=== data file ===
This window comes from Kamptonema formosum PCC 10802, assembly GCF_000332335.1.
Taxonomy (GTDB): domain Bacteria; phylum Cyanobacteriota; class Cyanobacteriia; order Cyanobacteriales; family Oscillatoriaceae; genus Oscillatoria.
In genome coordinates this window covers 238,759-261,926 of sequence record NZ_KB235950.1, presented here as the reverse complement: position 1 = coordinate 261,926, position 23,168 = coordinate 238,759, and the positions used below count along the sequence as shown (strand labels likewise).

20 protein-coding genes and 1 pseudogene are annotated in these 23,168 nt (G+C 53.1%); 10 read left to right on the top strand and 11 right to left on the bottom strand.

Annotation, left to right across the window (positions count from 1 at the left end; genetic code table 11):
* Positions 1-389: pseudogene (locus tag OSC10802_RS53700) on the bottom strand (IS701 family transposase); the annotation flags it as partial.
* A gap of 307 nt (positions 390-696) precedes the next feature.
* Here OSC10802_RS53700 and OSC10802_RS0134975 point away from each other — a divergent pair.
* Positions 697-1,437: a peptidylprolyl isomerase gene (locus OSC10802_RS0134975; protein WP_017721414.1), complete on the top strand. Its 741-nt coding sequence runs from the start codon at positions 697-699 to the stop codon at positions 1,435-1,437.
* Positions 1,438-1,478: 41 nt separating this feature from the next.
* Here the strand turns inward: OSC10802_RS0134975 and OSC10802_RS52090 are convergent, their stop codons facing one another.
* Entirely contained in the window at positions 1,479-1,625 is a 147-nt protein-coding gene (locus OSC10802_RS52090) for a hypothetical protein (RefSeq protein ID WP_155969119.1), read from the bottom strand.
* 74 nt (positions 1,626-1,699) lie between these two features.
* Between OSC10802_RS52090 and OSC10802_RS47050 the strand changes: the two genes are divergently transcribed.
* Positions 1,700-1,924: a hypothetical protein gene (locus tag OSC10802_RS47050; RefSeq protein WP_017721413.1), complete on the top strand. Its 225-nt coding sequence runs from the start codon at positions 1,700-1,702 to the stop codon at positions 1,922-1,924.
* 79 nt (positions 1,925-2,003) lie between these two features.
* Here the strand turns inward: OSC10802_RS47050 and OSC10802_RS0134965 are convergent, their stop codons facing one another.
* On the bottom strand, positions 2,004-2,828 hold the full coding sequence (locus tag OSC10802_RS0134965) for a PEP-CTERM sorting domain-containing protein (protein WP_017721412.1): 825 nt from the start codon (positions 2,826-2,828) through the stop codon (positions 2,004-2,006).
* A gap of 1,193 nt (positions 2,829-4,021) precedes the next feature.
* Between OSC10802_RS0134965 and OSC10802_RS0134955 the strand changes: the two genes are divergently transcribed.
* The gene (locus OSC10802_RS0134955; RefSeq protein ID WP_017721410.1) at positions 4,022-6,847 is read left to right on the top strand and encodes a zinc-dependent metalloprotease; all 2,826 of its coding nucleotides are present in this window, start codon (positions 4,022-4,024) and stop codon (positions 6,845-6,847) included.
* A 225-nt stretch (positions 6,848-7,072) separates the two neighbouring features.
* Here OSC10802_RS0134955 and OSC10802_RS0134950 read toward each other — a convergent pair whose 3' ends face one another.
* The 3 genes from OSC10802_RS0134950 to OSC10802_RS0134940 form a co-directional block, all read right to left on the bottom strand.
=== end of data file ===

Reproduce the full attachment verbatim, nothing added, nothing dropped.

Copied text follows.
This window comes from Kamptonema formosum PCC 10802, assembly GCF_000332335.1.
Taxonomy (GTDB): domain Bacteria; phylum Cyanobacteriota; class Cyanobacteriia; order Cyanobacteriales; family Oscillatoriaceae; genus Oscillatoria.
In genome coordinates this window covers 238,759-261,926 of sequence record NZ_KB235950.1, presented here as the reverse complement: position 1 = coordinate 261,926, position 23,168 = coordinate 238,759, and the positions used below count along the sequence as shown (strand labels likewise).

20 protein-coding genes and 1 pseudogene are annotated in these 23,168 nt (G+C 53.1%); 10 read left to right on the top strand and 11 right to left on the bottom strand.

Annotation, left to right across the window (positions count from 1 at the left end; genetic code table 11):
* Positions 1-389: pseudogene (locus tag OSC10802_RS53700) on the bottom strand (IS701 family transposase); the annotation flags it as partial.
* A gap of 307 nt (positions 390-696) precedes the next feature.
* Here OSC10802_RS53700 and OSC10802_RS0134975 point away from each other — a divergent pair.
* Positions 697-1,437: a peptidylprolyl isomerase gene (locus OSC10802_RS0134975; protein WP_017721414.1), complete on the top strand. Its 741-nt coding sequence runs from the start codon at positions 697-699 to the stop codon at positions 1,435-1,437.
* Positions 1,438-1,478: 41 nt separating this feature from the next.
* Here the strand turns inward: OSC10802_RS0134975 and OSC10802_RS52090 are convergent, their stop codons facing one another.
* Entirely contained in the window at positions 1,479-1,625 is a 147-nt protein-coding gene (locus OSC10802_RS52090) for a hypothetical protein (RefSeq protein ID WP_155969119.1), read from the bottom strand.
* 74 nt (positions 1,626-1,699) lie between these two features.
* Between OSC10802_RS52090 and OSC10802_RS47050 the strand changes: the two genes are divergently transcribed.
* Positions 1,700-1,924: a hypothetical protein gene (locus tag OSC10802_RS47050; RefSeq protein WP_017721413.1), complete on the top strand. Its 225-nt coding sequence runs from the start codon at positions 1,700-1,702 to the stop codon at positions 1,922-1,924.
* 79 nt (positions 1,925-2,003) lie between these two features.
* Here the strand turns inward: OSC10802_RS47050 and OSC10802_RS0134965 are convergent, their stop codons facing one another.
* On the bottom strand, positions 2,004-2,828 hold the full coding sequence (locus tag OSC10802_RS0134965) for a PEP-CTERM sorting domain-containing protein (protein WP_017721412.1): 825 nt from the start codon (positions 2,826-2,828) through the stop codon (positions 2,004-2,006).
* A gap of 1,193 nt (positions 2,829-4,021) precedes the next feature.
* Between OSC10802_RS0134965 and OSC10802_RS0134955 the strand changes: the two genes are divergently transcribed.
* The gene (locus OSC10802_RS0134955; RefSeq protein ID WP_017721410.1) at positions 4,022-6,847 is read left to right on the top strand and encodes a zinc-dependent metalloprotease; all 2,826 of its coding nucleotides are present in this window, start codon (positions 4,022-4,024) and stop codon (positions 6,845-6,847) included.
* A 225-nt stretch (positions 6,848-7,072) separates the two neighbouring features.
* Here OSC10802_RS0134955 and OSC10802_RS0134950 read toward each other — a convergent pair whose 3' ends face one another.
* The 3 genes from OSC10802_RS0134950 to OSC10802_RS0134940 form a co-directional block, all read right to left on the bottom strand.